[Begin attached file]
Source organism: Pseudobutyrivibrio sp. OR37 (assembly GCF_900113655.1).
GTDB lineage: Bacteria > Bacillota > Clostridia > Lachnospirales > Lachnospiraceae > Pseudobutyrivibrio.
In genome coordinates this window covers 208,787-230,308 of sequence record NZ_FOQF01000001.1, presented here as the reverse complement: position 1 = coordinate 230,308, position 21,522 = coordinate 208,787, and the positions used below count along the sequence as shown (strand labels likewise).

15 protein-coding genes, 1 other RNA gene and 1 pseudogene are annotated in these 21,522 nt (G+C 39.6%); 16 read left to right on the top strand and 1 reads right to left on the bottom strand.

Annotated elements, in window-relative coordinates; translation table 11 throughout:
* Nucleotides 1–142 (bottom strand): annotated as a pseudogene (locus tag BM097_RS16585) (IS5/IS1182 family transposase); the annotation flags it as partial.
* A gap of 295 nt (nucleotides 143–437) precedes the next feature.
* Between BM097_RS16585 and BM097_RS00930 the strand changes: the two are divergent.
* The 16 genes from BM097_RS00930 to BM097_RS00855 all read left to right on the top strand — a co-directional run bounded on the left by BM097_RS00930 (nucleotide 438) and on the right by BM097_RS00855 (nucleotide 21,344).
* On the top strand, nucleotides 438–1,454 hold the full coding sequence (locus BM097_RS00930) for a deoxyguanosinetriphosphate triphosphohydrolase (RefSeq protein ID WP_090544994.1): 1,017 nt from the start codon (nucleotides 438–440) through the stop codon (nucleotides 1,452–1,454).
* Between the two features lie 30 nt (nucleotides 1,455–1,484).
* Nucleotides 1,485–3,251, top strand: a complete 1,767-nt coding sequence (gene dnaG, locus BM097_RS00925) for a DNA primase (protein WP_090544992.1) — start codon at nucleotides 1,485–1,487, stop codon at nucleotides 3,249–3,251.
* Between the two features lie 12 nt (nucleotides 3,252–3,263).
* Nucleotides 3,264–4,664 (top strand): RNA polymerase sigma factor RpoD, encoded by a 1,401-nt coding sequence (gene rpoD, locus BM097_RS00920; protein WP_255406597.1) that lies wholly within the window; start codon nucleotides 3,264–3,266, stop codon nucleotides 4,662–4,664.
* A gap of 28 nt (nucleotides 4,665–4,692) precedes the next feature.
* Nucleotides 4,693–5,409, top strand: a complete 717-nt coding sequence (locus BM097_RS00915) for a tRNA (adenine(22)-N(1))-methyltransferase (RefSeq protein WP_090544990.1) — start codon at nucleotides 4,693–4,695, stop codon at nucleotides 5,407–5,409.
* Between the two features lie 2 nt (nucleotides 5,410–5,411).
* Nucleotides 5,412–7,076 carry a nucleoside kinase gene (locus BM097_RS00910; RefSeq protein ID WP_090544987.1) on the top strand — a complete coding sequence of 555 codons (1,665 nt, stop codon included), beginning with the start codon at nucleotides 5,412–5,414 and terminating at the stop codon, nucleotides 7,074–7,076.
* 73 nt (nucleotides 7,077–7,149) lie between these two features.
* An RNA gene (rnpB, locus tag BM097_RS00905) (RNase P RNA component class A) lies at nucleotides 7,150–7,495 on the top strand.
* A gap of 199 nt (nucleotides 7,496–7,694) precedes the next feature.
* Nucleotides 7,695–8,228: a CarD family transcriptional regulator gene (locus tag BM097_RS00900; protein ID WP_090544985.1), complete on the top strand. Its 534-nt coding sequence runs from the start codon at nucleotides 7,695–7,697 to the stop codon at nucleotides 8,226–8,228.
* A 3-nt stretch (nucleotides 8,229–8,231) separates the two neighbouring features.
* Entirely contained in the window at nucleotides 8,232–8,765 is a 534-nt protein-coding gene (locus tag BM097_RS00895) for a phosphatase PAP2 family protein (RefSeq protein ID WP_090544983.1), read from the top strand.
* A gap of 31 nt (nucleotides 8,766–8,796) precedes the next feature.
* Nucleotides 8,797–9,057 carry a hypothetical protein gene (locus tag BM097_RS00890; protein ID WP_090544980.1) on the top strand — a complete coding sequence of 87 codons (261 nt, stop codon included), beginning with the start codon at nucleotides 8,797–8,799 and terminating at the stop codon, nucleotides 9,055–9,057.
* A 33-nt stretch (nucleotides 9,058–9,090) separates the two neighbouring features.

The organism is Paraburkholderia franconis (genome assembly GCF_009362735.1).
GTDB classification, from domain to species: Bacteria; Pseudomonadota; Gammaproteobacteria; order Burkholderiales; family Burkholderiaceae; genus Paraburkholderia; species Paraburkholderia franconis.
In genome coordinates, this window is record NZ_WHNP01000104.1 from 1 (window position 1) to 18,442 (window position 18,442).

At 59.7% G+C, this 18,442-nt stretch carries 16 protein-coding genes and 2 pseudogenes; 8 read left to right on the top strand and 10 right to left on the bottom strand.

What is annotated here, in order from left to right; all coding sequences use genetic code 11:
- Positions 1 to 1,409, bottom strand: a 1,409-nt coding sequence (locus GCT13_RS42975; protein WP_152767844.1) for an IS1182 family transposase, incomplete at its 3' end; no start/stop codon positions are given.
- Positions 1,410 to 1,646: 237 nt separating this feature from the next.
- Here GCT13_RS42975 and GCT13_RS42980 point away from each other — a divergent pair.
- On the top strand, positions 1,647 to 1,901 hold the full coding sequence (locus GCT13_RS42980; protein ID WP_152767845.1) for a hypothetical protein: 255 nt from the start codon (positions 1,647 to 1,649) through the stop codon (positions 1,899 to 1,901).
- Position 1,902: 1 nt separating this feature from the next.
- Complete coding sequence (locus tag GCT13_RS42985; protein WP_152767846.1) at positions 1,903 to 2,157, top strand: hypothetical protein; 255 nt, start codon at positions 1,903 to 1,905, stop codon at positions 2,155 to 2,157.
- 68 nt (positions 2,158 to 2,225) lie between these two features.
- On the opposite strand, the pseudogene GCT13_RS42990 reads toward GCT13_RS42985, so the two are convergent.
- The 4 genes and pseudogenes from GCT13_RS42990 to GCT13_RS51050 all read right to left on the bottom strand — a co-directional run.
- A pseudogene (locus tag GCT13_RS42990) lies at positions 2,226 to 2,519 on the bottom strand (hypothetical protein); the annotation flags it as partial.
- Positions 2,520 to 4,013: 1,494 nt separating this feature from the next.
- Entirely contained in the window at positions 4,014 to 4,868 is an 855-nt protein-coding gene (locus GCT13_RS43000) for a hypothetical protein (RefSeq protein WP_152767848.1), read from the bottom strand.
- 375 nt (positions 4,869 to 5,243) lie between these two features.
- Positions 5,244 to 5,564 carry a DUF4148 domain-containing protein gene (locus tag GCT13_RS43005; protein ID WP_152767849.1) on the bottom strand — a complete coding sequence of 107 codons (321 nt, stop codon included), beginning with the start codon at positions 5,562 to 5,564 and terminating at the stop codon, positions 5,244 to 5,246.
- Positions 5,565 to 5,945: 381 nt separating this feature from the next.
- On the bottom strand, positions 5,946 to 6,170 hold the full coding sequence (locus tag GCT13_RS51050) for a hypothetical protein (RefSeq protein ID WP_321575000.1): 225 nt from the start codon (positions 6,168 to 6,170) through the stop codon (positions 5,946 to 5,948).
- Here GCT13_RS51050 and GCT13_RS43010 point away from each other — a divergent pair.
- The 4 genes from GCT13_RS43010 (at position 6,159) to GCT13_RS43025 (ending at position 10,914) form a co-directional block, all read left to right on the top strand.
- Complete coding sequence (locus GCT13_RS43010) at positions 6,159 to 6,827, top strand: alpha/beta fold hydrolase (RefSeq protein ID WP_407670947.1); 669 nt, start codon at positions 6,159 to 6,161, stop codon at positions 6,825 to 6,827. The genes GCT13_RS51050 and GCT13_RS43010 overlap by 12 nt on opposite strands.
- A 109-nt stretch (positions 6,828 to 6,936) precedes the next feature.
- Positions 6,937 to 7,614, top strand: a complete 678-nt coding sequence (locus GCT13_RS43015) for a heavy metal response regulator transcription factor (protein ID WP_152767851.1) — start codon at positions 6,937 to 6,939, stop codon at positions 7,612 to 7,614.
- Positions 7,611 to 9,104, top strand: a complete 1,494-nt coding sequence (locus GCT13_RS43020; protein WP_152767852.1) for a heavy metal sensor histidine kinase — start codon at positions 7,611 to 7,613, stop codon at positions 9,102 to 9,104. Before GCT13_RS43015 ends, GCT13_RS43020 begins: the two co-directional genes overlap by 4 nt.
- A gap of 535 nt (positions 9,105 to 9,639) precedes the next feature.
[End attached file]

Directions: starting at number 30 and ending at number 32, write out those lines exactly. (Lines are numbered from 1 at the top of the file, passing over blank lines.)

In genome coordinates, this window is record NZ_WHNP01000104.1 from 1 (window position 1) to 18,442 (window position 18,442).

At 59.7% G+C, this 18,442-nt stretch carries 16 protein-coding genes and 2 pseudogenes; 8 read left to right on the top strand and 10 right to left on the bottom strand.

What is annotated here, in order from left to right; all coding sequences use genetic code 11: